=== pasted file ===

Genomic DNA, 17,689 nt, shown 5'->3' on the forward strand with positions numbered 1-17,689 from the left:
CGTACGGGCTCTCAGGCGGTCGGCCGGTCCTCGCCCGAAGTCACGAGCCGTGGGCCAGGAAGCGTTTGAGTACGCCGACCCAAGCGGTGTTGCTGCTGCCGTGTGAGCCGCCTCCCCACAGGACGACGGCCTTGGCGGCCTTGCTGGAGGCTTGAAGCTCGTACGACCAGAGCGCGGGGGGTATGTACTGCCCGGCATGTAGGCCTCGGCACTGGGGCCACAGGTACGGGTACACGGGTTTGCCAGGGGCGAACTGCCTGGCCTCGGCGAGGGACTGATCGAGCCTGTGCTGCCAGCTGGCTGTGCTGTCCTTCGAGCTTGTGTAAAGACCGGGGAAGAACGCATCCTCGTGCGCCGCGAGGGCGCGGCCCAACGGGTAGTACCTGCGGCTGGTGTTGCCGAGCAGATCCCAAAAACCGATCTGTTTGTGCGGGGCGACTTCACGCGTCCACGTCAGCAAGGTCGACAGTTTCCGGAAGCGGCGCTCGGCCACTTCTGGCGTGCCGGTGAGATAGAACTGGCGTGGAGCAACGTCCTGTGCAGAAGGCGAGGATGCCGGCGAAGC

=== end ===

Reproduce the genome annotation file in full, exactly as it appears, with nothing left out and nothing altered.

Genomic DNA, 17,689 nt, shown 5'->3' on the forward strand with positions numbered 1-17,689 from the left:
CGTACGGGCTCTCAGGCGGTCGGCCGGTCCTCGCCCGAAGTCACGAGCCGTGGGCCAGGAAGCGTTTGAGTACGCCGACCCAAGCGGTGTTGCTGCTGCCGTGTGAGCCGCCTCCCCACAGGACGACGGCCTTGGCGGCCTTGCTGGAGGCTTGAAGCTCGTACGACCAGAGCGCGGGGGGTATGTACTGCCCGGCATGTAGGCCTCGGCACTGGGGCCACAGGTACGGGTACACGGGTTTGCCAGGGGCGAACTGCCTGGCCTCGGCGAGGGACTGATCGAGCCTGTGCTGCCAGCTGGCTGTGCTGTCCTTCGAGCTTGTGTAAAGACCGGGGAAGAACGCATCCTCGTGCGCCGCGAGGGCGCGGCCCAACGGGTAGTACCTGCGGCTGGTGTTGCCGAGCAGATCCCAAAAACCGATCTGTTTGTGCGGGGCGACTTCACGCGTCCACGTCAGCAAGGTCGACAGTTTCCGGAAGCGGCGCTCGGCCACTTCTGGCGTGCCGGTGAGATAGAACTGGCGTGGAGCAACGTCCTGTGCAGAAGGCGAGGATGCCGGCGAAGC